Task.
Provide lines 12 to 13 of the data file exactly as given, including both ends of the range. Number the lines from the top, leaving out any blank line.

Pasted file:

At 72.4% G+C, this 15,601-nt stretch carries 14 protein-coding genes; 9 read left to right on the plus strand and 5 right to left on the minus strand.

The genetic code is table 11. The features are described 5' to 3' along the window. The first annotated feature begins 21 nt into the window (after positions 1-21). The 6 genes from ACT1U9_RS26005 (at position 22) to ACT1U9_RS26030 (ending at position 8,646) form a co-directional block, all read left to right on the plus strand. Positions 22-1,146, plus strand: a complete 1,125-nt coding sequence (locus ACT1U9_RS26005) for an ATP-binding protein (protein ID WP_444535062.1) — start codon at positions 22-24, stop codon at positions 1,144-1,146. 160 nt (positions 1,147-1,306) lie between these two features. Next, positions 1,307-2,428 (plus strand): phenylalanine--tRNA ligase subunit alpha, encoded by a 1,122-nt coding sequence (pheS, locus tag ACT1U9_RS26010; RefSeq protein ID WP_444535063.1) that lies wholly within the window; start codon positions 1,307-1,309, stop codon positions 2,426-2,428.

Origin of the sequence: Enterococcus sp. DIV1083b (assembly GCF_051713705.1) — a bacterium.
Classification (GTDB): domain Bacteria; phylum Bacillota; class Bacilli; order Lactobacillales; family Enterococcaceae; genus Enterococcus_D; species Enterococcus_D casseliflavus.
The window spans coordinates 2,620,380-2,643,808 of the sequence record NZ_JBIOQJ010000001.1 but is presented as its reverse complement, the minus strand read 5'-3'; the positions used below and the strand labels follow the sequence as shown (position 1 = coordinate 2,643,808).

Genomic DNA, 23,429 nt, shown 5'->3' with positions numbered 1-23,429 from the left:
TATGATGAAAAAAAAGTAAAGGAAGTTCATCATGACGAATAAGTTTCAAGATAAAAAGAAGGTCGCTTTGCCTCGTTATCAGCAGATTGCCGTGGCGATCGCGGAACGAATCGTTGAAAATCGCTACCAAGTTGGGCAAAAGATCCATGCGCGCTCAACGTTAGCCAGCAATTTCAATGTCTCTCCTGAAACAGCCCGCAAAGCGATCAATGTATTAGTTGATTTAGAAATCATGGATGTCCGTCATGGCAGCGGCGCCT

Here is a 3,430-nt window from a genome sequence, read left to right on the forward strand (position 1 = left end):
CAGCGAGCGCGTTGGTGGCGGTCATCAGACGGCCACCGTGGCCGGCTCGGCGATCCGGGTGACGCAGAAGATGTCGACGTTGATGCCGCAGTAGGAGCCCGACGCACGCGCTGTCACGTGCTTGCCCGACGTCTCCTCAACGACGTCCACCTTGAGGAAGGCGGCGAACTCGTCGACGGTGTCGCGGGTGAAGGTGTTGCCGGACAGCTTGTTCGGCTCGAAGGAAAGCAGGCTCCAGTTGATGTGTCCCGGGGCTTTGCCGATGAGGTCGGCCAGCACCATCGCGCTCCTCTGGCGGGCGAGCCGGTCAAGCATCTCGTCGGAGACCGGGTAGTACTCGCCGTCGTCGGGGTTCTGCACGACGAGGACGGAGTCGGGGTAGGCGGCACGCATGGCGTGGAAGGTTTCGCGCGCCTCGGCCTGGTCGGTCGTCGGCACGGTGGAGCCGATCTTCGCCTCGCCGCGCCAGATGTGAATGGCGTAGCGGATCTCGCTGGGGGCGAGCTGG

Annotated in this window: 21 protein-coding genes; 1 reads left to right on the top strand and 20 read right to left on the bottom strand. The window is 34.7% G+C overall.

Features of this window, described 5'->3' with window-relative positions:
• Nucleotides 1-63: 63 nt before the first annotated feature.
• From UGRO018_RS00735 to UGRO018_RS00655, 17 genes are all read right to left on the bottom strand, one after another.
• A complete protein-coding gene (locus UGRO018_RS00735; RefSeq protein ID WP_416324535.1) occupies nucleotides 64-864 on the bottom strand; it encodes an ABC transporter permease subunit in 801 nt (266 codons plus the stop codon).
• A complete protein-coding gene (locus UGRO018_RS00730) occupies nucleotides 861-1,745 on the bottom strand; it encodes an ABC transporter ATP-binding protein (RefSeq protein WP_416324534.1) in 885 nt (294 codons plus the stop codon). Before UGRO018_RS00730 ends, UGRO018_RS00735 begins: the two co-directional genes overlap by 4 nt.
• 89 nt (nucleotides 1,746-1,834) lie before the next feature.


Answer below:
• Nucleotides 1-63: 63 nt before the first annotated feature.
• From UGRO018_RS00735 to UGRO018_RS00655, 17 genes are all read right to left on the bottom strand, one after another.